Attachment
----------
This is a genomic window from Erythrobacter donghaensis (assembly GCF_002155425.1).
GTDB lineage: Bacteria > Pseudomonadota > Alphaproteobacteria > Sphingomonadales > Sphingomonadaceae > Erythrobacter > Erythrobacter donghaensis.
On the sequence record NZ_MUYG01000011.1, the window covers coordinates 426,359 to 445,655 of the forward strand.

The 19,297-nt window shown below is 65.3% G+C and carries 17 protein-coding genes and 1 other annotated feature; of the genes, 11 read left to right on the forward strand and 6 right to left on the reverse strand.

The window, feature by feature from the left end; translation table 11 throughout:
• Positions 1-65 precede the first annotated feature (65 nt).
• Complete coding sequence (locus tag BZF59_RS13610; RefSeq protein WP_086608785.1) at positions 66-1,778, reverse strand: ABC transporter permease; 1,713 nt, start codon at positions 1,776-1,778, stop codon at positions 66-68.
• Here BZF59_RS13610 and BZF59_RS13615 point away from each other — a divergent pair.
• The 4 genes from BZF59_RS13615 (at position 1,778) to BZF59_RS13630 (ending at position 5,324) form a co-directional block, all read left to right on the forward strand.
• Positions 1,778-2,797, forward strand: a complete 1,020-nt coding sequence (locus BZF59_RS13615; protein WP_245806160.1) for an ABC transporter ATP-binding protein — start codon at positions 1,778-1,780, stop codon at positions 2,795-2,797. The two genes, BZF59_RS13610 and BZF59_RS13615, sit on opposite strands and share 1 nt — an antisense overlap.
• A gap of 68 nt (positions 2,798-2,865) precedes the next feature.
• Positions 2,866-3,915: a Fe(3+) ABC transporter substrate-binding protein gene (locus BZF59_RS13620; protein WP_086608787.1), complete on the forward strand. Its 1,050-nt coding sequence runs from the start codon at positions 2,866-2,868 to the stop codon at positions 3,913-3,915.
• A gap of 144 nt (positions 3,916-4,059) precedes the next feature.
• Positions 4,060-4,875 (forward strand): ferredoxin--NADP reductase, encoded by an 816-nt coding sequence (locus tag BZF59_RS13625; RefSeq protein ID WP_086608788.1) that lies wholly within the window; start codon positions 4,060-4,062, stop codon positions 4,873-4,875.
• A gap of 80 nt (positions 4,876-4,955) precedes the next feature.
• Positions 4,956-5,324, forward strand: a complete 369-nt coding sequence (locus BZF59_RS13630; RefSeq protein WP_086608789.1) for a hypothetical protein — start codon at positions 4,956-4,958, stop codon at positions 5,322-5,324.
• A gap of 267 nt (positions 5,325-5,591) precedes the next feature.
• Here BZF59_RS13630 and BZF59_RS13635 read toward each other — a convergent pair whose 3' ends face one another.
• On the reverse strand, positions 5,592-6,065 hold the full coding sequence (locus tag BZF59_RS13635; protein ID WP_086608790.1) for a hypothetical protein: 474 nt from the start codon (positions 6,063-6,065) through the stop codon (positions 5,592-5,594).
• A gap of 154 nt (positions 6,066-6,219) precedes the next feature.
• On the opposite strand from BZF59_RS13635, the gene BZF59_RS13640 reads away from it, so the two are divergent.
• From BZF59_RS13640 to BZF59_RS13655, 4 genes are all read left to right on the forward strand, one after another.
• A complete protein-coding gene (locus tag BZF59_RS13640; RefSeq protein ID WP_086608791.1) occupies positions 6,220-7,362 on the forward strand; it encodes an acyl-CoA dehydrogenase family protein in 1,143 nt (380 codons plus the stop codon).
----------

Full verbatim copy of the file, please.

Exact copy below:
This is a genomic window from Erythrobacter donghaensis (assembly GCF_002155425.1).
GTDB lineage: Bacteria > Pseudomonadota > Alphaproteobacteria > Sphingomonadales > Sphingomonadaceae > Erythrobacter > Erythrobacter donghaensis.
On the sequence record NZ_MUYG01000011.1, the window covers coordinates 426,359 to 445,655 of the forward strand.

The 19,297-nt window shown below is 65.3% G+C and carries 17 protein-coding genes and 1 other annotated feature; of the genes, 11 read left to right on the forward strand and 6 right to left on the reverse strand.

The window, feature by feature from the left end; translation table 11 throughout:
• Positions 1-65 precede the first annotated feature (65 nt).
• Complete coding sequence (locus tag BZF59_RS13610; RefSeq protein WP_086608785.1) at positions 66-1,778, reverse strand: ABC transporter permease; 1,713 nt, start codon at positions 1,776-1,778, stop codon at positions 66-68.
• Here BZF59_RS13610 and BZF59_RS13615 point away from each other — a divergent pair.
• The 4 genes from BZF59_RS13615 (at position 1,778) to BZF59_RS13630 (ending at position 5,324) form a co-directional block, all read left to right on the forward strand.
• Positions 1,778-2,797, forward strand: a complete 1,020-nt coding sequence (locus BZF59_RS13615; protein WP_245806160.1) for an ABC transporter ATP-binding protein — start codon at positions 1,778-1,780, stop codon at positions 2,795-2,797. The two genes, BZF59_RS13610 and BZF59_RS13615, sit on opposite strands and share 1 nt — an antisense overlap.
• A gap of 68 nt (positions 2,798-2,865) precedes the next feature.
• Positions 2,866-3,915: a Fe(3+) ABC transporter substrate-binding protein gene (locus BZF59_RS13620; protein WP_086608787.1), complete on the forward strand. Its 1,050-nt coding sequence runs from the start codon at positions 2,866-2,868 to the stop codon at positions 3,913-3,915.
• A gap of 144 nt (positions 3,916-4,059) precedes the next feature.
• Positions 4,060-4,875 (forward strand): ferredoxin--NADP reductase, encoded by an 816-nt coding sequence (locus tag BZF59_RS13625; RefSeq protein ID WP_086608788.1) that lies wholly within the window; start codon positions 4,060-4,062, stop codon positions 4,873-4,875.
• A gap of 80 nt (positions 4,876-4,955) precedes the next feature.
• Positions 4,956-5,324, forward strand: a complete 369-nt coding sequence (locus BZF59_RS13630; RefSeq protein WP_086608789.1) for a hypothetical protein — start codon at positions 4,956-4,958, stop codon at positions 5,322-5,324.
• A gap of 267 nt (positions 5,325-5,591) precedes the next feature.
• Here BZF59_RS13630 and BZF59_RS13635 read toward each other — a convergent pair whose 3' ends face one another.
• On the reverse strand, positions 5,592-6,065 hold the full coding sequence (locus tag BZF59_RS13635; protein ID WP_086608790.1) for a hypothetical protein: 474 nt from the start codon (positions 6,063-6,065) through the stop codon (positions 5,592-5,594).
• A gap of 154 nt (positions 6,066-6,219) precedes the next feature.
• On the opposite strand from BZF59_RS13635, the gene BZF59_RS13640 reads away from it, so the two are divergent.
• From BZF59_RS13640 to BZF59_RS13655, 4 genes are all read left to right on the forward strand, one after another.
• A complete protein-coding gene (locus tag BZF59_RS13640; RefSeq protein ID WP_086608791.1) occupies positions 6,220-7,362 on the forward strand; it encodes an acyl-CoA dehydrogenase family protein in 1,143 nt (380 codons plus the stop codon).